In the name of streamling procedures, the House on Tuesday, quietly passed a rules change that will halt the past practice of listing in the Congressional Record all subpoenas directed at House records.

Under the old rules. the House had to vote its approval before a subpoenaed House document such as payroll records could be delivered in a grand jury investigation or court case.

The result was that each subpoena was publicly listed in the record and often gave the first indication that a member was under investigation. There were more than 22 subpoenas voted on last year by the House though not all were directed at members, an aide to the House Clerk said yesterday.

Tuesday's rules change was made in the form of a privileged resolution and passed without explanation or debate.

It provides standing authorization for members to respond to subpoenas, for documents, without specific vote of the House. Thus they will not be listed in the Record.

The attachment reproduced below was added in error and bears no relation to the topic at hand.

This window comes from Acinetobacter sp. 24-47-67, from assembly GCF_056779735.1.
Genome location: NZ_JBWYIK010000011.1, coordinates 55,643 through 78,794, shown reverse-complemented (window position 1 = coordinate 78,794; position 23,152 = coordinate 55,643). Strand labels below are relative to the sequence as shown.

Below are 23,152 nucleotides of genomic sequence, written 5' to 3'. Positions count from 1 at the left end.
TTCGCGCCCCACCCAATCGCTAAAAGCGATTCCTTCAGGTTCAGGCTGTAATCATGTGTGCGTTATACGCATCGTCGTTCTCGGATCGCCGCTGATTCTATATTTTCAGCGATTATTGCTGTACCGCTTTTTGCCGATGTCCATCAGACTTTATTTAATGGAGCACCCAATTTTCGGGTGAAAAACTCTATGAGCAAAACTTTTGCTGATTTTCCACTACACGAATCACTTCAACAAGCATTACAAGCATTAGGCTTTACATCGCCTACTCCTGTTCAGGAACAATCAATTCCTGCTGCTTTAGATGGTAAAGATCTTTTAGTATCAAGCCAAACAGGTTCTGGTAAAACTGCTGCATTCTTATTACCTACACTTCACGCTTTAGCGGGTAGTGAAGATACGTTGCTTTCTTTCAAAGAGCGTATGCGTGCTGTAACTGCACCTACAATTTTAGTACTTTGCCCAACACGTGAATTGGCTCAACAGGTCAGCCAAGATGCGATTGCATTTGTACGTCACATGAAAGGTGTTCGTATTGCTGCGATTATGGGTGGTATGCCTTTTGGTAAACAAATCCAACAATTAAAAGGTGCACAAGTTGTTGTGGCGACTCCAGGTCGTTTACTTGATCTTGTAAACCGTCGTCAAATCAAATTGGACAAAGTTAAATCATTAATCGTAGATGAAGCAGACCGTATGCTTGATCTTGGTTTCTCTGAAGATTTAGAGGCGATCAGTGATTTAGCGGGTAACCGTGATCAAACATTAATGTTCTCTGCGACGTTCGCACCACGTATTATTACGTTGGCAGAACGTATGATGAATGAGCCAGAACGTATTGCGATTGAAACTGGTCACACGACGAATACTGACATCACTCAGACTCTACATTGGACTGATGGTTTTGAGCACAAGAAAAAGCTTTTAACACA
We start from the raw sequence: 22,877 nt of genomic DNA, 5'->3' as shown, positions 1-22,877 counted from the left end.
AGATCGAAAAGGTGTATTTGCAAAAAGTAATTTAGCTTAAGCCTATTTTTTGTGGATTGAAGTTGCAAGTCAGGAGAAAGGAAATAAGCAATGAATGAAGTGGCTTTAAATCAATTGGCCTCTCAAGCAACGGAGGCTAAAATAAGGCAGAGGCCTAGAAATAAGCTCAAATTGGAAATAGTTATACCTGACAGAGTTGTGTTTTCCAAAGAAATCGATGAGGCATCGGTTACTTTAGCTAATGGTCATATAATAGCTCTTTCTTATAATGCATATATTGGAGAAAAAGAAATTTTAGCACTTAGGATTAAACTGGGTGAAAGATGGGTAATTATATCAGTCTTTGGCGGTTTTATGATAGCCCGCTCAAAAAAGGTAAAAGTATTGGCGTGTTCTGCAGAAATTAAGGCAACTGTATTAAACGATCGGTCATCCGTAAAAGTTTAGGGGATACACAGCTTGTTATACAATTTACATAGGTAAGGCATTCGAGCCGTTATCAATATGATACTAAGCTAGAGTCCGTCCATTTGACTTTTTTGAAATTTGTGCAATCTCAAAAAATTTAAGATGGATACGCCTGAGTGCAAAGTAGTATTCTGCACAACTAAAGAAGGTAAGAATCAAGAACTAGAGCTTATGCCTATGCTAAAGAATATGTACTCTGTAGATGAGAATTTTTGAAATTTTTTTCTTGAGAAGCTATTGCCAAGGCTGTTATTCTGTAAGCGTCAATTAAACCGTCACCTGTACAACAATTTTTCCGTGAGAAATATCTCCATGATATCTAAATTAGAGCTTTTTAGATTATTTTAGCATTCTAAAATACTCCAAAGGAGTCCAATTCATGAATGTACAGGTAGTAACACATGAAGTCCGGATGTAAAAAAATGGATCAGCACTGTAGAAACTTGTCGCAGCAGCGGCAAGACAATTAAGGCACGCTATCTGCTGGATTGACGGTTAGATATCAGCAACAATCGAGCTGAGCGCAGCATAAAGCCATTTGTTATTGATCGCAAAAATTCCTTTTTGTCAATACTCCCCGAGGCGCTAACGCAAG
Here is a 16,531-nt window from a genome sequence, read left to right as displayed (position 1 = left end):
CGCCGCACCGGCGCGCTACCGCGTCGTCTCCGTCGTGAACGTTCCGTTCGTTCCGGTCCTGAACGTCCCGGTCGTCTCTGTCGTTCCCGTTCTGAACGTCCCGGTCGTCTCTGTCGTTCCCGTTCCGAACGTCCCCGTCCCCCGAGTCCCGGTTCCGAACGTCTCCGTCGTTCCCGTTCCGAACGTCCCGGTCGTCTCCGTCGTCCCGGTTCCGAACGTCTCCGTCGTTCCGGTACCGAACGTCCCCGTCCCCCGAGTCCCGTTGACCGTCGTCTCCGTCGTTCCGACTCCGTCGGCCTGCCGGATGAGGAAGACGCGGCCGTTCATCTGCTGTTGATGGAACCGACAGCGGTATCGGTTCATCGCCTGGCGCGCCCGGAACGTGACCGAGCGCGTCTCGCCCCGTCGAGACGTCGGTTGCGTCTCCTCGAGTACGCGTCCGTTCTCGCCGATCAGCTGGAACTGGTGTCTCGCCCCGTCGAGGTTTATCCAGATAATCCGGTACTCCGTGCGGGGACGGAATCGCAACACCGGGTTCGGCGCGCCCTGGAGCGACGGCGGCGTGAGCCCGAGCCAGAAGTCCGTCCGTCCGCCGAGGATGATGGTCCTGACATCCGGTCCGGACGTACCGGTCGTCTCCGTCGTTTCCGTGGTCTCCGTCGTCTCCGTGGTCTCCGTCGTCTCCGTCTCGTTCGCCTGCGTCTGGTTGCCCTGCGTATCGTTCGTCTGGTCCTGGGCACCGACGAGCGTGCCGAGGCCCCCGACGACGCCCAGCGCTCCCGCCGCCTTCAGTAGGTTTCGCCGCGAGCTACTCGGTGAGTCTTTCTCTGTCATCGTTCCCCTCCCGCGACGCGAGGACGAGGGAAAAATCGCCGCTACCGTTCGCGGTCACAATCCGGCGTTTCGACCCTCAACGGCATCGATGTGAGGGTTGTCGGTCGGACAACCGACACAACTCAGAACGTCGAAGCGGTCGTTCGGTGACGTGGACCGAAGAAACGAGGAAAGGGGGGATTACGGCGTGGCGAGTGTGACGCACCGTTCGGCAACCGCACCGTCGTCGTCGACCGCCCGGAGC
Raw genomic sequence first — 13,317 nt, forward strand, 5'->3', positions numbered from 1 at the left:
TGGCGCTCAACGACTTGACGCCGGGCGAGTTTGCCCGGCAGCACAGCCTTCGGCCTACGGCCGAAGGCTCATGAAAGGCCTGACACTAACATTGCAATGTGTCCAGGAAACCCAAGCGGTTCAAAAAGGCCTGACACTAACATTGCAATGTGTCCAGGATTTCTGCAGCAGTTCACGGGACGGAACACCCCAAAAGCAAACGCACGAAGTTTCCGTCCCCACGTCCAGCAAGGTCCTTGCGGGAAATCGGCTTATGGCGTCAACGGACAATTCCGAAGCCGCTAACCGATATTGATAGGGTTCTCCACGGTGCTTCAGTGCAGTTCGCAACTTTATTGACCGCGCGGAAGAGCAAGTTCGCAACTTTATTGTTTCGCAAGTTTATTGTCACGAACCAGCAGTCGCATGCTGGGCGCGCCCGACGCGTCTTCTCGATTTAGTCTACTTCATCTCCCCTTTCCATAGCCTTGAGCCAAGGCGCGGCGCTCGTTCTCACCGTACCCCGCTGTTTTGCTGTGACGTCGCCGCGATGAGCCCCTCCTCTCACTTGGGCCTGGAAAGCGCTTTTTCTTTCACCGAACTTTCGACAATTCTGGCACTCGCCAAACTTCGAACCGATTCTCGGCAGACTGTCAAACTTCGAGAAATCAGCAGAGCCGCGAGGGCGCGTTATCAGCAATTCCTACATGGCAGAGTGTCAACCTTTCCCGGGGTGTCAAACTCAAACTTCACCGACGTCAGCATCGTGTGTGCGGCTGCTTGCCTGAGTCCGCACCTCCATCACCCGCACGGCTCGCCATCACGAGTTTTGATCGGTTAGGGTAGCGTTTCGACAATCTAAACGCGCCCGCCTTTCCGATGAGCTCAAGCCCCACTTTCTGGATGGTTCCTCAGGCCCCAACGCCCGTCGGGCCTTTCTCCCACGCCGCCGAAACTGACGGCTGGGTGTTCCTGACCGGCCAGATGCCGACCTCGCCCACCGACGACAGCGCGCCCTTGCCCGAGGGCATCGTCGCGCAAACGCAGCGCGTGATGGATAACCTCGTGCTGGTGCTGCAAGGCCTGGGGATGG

The new rule permits documents to be copied and delivered to a court after the Speaker has been notified of a judicial determination of their "materiality and relevancy . . . "

The rule prohibits any executive transcripts or documents filed in closed committee sessions to be provided to courts under any circumstances.

According to a House leadership aide, the rules changes were made because the old system had proved "administratively cumbersome" and had nothing to do with keeping secret the names of members under investigation.